Understanding Workers’ Compensation in Florida
Following a workplace accident, you may be bewildered with the flurry of paperwork that comes your way. Knowing how to maneuver through the workers’ compensation system requires more than a little patience and experience. A good workers’ compensation attorney can make short work of it.
Your Responsibilities After an Accident or Injury
There are a number of things that you or your representative, if you are medically unable, must do:
- Notify your employer as quickly as possible. The law provides a 30-day window following the injury, or a doctor’s diagnosis of a work-related health problem.
- Ask your employer what doctor(s) you may see. Your employer and the company’s insurance provider must approve of your choice.
- In the event the incident was an emergency, simply go to the nearest emergency room and notify your employer as soon as you can.
- Call the insurance company that will be handling your claim.
What Should You Expect Next?
After the insurance company has been notified of the problem, they will likely make contact with you within 24 hours. Keep a notepad handy. They will give you phone numbers and contact information, and will explain their expectations of you, as well as your rights.
Shortly thereafter you should receive a brochure and notification letter detailing the services you can expect from the Employee Assistance Office of the Division of Workers’ Compensation. Included will be several important documents, including:
- A copy of the accident report, which you should examine for correctness;
- A fraud statement, explaining the legal ramifications of workers’ compensation fraud; be aware that benefits will be withheld until they receive your signed form;
- Mileage reimbursement forms that you can fill out regarding any travel you make for medical purposes.
Does the Injury Impact your Ability to Work?
Your physician will explain whether or not you can return to work, and at what level of engagement. If you can return only on a limited basis, it is important that your employer have your contact information in the event appropriate work becomes available. Also, make sure your employer is fully aware of any physicians’ reports.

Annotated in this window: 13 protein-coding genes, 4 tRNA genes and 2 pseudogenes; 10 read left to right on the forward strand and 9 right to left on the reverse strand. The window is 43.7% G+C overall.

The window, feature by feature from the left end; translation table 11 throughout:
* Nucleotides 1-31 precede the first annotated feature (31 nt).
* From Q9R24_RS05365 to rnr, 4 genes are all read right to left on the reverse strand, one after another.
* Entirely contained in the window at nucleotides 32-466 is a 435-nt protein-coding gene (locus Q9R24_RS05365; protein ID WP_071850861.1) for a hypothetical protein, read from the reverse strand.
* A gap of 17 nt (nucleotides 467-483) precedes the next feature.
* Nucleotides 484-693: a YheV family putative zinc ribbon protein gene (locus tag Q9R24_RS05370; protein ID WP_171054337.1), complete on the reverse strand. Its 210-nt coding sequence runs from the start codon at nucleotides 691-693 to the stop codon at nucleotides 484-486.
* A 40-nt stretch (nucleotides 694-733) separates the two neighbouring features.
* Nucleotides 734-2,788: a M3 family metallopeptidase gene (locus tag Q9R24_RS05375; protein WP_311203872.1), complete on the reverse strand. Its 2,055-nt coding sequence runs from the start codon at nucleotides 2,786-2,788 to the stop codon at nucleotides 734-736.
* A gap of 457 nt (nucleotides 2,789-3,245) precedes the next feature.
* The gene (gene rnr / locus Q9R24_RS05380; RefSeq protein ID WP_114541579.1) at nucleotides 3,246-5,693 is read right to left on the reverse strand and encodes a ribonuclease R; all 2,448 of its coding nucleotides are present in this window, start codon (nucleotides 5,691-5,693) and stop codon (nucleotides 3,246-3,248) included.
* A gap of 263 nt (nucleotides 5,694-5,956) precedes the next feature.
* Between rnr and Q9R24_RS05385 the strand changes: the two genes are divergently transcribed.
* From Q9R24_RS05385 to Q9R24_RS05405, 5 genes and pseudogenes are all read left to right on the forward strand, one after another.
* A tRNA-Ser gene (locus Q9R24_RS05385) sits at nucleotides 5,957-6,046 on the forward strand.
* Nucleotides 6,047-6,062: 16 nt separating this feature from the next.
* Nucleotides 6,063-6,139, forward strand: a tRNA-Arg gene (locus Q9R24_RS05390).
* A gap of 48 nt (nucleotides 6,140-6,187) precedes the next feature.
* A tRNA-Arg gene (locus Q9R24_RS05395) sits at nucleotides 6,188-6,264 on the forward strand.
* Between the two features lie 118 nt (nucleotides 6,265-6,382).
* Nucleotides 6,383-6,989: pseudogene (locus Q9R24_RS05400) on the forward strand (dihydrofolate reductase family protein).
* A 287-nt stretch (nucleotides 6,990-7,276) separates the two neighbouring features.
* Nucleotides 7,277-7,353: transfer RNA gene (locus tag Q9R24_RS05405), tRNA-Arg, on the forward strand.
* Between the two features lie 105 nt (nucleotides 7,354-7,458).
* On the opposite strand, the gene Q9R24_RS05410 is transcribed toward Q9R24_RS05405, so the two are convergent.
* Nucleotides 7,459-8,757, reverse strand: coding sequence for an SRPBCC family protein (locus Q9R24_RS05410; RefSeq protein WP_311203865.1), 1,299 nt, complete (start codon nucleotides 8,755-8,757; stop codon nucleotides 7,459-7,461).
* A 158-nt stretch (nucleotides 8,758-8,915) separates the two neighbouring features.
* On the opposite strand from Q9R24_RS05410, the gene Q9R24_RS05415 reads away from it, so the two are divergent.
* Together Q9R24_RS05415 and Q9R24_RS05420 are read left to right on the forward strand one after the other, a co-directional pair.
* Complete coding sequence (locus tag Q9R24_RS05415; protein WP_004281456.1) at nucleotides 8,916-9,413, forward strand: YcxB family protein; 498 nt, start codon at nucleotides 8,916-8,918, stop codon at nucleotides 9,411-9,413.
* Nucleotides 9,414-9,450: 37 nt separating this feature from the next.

Benefits to Which You May be Entitled:
Depending on the seriousness of your injury, you may be eligible to receive a number of benefits:
- Indemnity Benefits: Funds to partially replace lost earning for an injury that keeps you from working for more than 7 days;
- Temporary Total Disability: You may be eligible for between two-thirds and four-fifths your regular salary if you are unable to work at all beyond the first 7 days.
- Temporary Partial Disability: If you are able to work, but not at previous earning levels, you may receive some assistance based on a formula that calculates 80 percent of the difference between 80 percent of previous earnings and post-injury earnings.
- Impairment Benefits: Following medical treatment, if you do not recover to 100 percent of your previous state, you may receive funds based on your impairment rating.
Getting Maximum Reimbursements
Workplace injury claims become more, not less complex over time. Make sure you receive the funds you deserve following an accident at work. The experienced team at Barbas, Nunez, Sanders, Butler & Hovsepian in Tampa knows exactly what the law provides for injured employees. Contact us today for a free, confidential consultation.